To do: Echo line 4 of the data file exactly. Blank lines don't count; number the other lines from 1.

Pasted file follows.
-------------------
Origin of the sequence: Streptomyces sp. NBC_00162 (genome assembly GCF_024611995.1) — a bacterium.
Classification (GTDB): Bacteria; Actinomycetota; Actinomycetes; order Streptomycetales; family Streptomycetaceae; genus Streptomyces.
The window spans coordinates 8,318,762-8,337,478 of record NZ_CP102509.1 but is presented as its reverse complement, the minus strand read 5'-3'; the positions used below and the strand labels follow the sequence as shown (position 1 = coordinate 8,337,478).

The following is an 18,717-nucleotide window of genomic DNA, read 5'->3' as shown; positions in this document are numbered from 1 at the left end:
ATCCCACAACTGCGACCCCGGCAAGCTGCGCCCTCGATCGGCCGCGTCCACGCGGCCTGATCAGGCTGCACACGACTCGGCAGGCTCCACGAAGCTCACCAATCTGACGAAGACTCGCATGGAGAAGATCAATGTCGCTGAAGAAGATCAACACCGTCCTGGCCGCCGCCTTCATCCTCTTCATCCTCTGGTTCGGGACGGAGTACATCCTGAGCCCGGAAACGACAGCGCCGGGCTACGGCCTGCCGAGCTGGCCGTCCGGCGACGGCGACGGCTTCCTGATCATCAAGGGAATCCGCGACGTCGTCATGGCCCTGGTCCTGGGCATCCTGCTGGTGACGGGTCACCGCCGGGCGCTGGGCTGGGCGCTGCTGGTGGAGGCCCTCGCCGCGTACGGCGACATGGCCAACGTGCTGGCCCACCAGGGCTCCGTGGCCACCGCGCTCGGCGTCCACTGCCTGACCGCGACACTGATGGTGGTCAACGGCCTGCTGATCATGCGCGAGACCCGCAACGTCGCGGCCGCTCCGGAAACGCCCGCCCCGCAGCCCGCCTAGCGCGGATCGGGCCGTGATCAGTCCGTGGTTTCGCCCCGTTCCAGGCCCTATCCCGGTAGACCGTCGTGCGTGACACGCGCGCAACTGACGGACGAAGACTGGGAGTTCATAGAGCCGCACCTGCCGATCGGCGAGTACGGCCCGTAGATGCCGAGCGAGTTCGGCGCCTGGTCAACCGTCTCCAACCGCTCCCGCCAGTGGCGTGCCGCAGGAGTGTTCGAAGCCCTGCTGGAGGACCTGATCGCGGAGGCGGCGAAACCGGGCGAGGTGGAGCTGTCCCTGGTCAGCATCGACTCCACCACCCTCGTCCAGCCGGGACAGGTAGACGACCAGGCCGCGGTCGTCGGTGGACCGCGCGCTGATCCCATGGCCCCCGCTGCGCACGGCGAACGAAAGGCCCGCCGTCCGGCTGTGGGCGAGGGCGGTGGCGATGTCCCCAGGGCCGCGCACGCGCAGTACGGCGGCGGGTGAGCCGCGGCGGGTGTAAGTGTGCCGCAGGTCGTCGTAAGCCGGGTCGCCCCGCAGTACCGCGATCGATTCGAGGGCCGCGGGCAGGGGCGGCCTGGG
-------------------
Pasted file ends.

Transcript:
The following is an 18,717-nucleotide window of genomic DNA, read 5'->3' as shown; positions in this document are numbered from 1 at the left end: